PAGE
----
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Commands using awk from sorted by
Terminal - Commands using awk - 1,113 results
echo src::${PATH} | awk 'BEGIN{pwd=ENVIRON["PWD"];RS=":";FS="\n"}!$1{$1=pwd}$1!~/^\//{$1=pwd"/"$1}{print $1}'
2009-09-09 04:03:46
User: arcege
Functions: awk echo
Tags: awk echo PATH

Removes trailing newline; colon becomes record separator and newline becomes field separator, only the first field is ever printed. Replaces empty entries with $PWD. Also prepend relative directories (like ".") with the current directory ($PWD). Can change PWD with env(1) to get tricky in (non-Bourne) scripts.

find . -name \*.c | xargs wc -l | tail -1 | awk '{print $1}'
2009-09-08 08:25:45
User: karpoke
Functions: awk find tail wc xargs
Tags: awk find wc

This is really fast :)

time find . -name \*.c | xargs wc -l | tail -1 | awk '{print $1}'


real 0m0.191s

user 0m0.068s

sys 0m0.116s

ls -ldct /lost+found |awk '{print $6, $7}'
curl -u username:password --silent "https://mail.google.com/mail/feed/atom" | tr -d '\n' | awk -F '<entry>' '{for (i=2; i<=NF; i++) {print $i}}' | sed -n "s/<title>\(.*\)<\/title.*name>\(.*\)<\/name>.*/\2 - \1/p"
2009-09-07 21:56:40
User: postrational
Functions: awk sed tr

Checks the Gmail ATOM feed for your account, parses it and outputs a list of unread messages.

For some reason sed gets stuck on OS X, so here's a Perl version for the Mac:

curl -u username:password --silent "https://mail.google.com/mail/feed/atom" | tr -d '\n' | awk -F '<entry>' '{for (i=2; i<=NF; i++) {print $i}}' | perl -pe 's/^<title>(.*)<\/title>.*<name>(.*)<\/name>.*$/$2 - $1/'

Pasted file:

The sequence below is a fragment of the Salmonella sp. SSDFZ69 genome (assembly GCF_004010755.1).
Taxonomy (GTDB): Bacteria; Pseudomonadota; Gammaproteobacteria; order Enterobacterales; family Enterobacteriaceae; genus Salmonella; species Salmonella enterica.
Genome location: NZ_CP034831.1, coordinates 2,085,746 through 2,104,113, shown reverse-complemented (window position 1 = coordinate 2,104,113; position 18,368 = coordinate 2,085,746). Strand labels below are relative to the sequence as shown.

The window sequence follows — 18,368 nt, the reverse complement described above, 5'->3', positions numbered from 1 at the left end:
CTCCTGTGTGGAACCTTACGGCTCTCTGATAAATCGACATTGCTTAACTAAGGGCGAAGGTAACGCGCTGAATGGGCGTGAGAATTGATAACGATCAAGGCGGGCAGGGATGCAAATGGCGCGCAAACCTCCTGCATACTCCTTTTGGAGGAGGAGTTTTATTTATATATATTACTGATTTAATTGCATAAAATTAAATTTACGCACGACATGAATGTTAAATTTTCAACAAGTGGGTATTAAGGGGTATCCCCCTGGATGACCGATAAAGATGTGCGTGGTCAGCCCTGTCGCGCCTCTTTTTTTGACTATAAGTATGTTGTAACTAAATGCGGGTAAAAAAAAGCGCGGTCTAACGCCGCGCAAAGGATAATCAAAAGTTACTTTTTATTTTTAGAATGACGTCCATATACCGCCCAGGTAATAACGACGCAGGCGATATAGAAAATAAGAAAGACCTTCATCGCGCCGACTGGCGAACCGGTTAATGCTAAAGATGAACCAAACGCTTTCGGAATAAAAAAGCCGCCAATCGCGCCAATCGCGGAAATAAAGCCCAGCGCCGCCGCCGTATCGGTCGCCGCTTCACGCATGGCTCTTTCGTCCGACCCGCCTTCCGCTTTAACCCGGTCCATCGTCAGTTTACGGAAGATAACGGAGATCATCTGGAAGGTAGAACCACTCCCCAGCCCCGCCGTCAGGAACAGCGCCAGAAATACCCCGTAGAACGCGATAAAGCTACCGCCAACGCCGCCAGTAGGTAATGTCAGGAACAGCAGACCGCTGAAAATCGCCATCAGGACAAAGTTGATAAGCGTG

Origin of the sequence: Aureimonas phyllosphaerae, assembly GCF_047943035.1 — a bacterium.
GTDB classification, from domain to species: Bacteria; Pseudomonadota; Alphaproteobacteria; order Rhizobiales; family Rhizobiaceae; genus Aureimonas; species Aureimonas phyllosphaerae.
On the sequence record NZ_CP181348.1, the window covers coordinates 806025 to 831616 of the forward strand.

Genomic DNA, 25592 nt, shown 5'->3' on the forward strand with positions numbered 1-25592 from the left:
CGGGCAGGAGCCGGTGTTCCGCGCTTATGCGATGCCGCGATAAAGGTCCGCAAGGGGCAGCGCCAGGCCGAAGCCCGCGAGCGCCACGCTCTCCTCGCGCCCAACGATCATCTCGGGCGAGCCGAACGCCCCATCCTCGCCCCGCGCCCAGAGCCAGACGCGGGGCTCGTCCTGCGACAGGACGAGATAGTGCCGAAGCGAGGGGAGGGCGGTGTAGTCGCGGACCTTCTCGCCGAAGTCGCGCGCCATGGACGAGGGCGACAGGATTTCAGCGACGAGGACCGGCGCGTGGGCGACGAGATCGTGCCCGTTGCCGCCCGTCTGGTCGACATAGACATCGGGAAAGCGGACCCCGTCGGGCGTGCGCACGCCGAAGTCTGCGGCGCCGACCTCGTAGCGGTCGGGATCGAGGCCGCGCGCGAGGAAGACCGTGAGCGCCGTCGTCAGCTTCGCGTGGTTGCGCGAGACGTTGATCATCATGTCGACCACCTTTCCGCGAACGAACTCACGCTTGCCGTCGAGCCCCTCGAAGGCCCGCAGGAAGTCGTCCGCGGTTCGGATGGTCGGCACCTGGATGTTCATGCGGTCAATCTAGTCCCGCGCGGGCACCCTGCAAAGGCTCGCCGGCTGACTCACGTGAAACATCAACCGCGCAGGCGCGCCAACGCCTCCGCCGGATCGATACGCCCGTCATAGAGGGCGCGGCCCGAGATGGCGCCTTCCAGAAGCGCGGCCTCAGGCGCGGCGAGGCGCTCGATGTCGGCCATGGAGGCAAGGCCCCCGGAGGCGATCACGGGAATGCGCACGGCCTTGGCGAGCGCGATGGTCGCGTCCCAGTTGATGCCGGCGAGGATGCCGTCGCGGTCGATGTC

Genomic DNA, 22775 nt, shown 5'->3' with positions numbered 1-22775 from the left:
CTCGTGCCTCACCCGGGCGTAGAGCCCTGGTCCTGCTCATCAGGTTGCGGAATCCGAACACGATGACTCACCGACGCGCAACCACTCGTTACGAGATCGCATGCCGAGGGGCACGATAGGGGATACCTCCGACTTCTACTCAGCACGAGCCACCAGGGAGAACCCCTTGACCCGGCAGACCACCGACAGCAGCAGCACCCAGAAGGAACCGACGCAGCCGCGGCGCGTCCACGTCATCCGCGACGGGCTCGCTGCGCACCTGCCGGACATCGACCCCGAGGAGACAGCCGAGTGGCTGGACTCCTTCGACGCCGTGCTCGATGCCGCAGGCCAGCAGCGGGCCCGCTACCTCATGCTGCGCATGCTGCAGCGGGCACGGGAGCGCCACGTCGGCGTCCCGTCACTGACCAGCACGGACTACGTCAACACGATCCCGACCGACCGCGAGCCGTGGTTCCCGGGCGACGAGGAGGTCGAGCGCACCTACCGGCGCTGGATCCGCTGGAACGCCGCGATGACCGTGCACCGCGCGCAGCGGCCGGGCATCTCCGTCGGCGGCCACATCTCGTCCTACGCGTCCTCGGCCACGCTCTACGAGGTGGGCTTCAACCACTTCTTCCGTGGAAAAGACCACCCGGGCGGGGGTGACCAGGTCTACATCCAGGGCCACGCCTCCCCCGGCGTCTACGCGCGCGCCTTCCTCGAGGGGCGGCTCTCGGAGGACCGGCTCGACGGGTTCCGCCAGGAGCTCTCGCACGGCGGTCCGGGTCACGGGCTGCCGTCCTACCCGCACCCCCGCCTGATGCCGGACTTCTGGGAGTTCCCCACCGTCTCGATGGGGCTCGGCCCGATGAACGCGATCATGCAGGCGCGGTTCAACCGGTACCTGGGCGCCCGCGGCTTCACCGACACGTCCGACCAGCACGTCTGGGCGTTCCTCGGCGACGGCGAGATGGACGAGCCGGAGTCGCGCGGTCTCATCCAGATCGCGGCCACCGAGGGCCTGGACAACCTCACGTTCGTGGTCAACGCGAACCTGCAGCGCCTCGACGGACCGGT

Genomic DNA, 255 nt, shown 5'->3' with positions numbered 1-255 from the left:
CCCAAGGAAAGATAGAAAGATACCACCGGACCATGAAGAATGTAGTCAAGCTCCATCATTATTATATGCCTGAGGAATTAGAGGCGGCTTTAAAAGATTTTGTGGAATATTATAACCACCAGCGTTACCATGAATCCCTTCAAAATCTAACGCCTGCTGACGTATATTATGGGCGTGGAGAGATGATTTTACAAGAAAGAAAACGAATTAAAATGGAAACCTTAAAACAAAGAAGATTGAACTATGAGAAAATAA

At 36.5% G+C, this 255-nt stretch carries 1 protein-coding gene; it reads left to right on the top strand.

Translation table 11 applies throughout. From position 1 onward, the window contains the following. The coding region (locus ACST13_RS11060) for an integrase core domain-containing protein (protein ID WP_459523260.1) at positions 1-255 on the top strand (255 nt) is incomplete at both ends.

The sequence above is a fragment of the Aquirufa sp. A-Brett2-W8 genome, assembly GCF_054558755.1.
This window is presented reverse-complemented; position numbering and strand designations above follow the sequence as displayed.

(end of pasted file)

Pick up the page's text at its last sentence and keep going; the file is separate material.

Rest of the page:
If you want to see the name of the last person, who added a message to the conversation, change the greediness of the operators like this:

curl -u username:password --silent "https://mail.google.com/mail/feed/atom" | tr -d '\n' | awk -F '<entry>' '{for (i=2; i<=NF; i++) {print $i}}' | perl -pe 's/^<title>(.*)<\/title>.*?<name>(.*?)<\/name>.*$/$2 - $1/'
fuser -k `who -u | awk '$6 == "old" { print "/dev/"$2'}`
2009-09-07 03:36:43
User: lbonanomi
Functions: awk fuser
Tags: Linux solaris

Shell timeout variables (TMOUT) can be very liberal about what is classified as 'activity', like having an editor open. This command string will terminate the login shell for an user with more than a day's idle time.

pkg search SEARCH_TERM | awk '{print $NF}' | sed -e 's;.*/\(.*\)\@.*;\1;' | sort -u
awk 'BEGIN {a=1;b=1;for(i=0;i<'${NUM}';i++){print a;c=a+b;a=b;b=c}}'
2009-09-06 03:05:55
User: arcege
Functions: awk
Tags: awk

Does not require input to function or complete. Number of iterations controlled by shell variable $NUM.

ls -lct /etc/ | tail -1 | awk '{print $6, $7, $8}'
2009-09-04 16:52:50
User: peshay
Functions: awk ls tail

shows also time if its the same year or shows year if installed before actual year and also works if /etc is a link (mac os)

find . -type f -name '*.c' -exec wc -l {} \; | awk '{sum+=$1} END {print sum}'
2009-09-04 15:51:30
User: arcege
Functions: awk find wc
Tags: awk find wc

Have wc work on each file then add up the total with awk; get a 43% speed increase on RHEL over using "-exec cat|wc -l" and a 67% increase on my Ubuntu laptop (this is with 10MB of data in 767 files).

find . -exec grep foobar /dev/null {} \; | awk -F: '{print $1}' | xargs vi
grep -ir 'foo' * | awk -F '{print $1}' | xargs vim
grep -ir 'foo' * | awk '{print $1}' | sed -e 's/://' | xargs vim
2009-09-03 15:12:27
User: elubow
Functions: awk grep sed xargs
Tags: vim sed awk grep

This will drop you into vim to edit all files that contain your grep string.

ls -lct /etc | tail -1 | awk '{print $6, $7}'
2009-09-03 10:26:37
User: MrMerry